Learning to Rank for IR with Neural Nets (AFIRM 2020)

Learning to rank (LTR) for information retrieval (IR) involves the application of machine learning (ML) models to rank artifacts, such as documents or entities, in response to user’s information need—as may be expressed by a short text query. LTR models typically employ training data, such as human relevance labels and click data, to discriminatively train towards an IR objective. The focus of this tutorial will be on the applications of neural network models—with shallow or deep architectures—to LTR tasks in the context of text-based search systems.

The tutorial will consist of two lectures, followed by a hands-on lab session. Some of the topics for the lectures will be based on the content presented in the “Deep Learning for Search” tutorial at AFIRM 2019. However, this proposed tutorial will put a stronger emphasis on the fundamentals. Towards that goal, the course plan will follow a different organization of topics compared to last year. We will begin the first lecture by refreshing fundamental concepts in IR and neural networks. We will then introduce the LTR framework. Our second lecture will focus on reviewing deep neural architectures and their applications to search tasks. The goal of the hands-on lab session will be to provide the attendees an opportunity to implement, train, and evaluate their own LTR models on publicly available IR benchmarks. In particular, we will demonstrate traditional feature-based LTR models on the LETOR dataset. We will conclude the hands-on portion of this course with demonstrations of deep neural ranking models on the TREC 2019 deep learning task (using the MS MARCO dataset). All demonstrations will be using Python, based on the popular neural network toolkit PyTorch.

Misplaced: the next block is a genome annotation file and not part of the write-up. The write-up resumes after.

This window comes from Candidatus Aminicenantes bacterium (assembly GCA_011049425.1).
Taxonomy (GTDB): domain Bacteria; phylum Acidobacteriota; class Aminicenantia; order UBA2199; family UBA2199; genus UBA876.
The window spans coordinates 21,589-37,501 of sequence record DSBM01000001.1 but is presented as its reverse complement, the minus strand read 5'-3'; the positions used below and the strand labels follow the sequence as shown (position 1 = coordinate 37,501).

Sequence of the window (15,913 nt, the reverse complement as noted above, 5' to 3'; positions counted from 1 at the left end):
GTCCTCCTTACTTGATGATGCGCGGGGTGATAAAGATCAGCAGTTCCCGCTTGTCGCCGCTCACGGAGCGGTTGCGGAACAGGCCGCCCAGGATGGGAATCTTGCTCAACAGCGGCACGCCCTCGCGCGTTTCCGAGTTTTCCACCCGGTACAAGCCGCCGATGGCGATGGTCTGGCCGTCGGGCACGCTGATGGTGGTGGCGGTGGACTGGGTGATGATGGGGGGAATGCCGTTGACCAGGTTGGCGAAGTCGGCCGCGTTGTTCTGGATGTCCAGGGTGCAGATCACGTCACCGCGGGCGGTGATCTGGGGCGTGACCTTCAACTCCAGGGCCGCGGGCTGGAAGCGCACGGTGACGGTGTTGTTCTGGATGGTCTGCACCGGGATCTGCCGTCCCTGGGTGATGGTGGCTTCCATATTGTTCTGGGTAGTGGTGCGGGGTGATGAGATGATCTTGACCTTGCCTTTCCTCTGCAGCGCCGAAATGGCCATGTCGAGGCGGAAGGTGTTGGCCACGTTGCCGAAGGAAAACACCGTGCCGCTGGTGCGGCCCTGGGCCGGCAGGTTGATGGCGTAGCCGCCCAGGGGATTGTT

Bhaskar Mitra, Nick Craswell, Emine Yilmaz, and Daniel Campos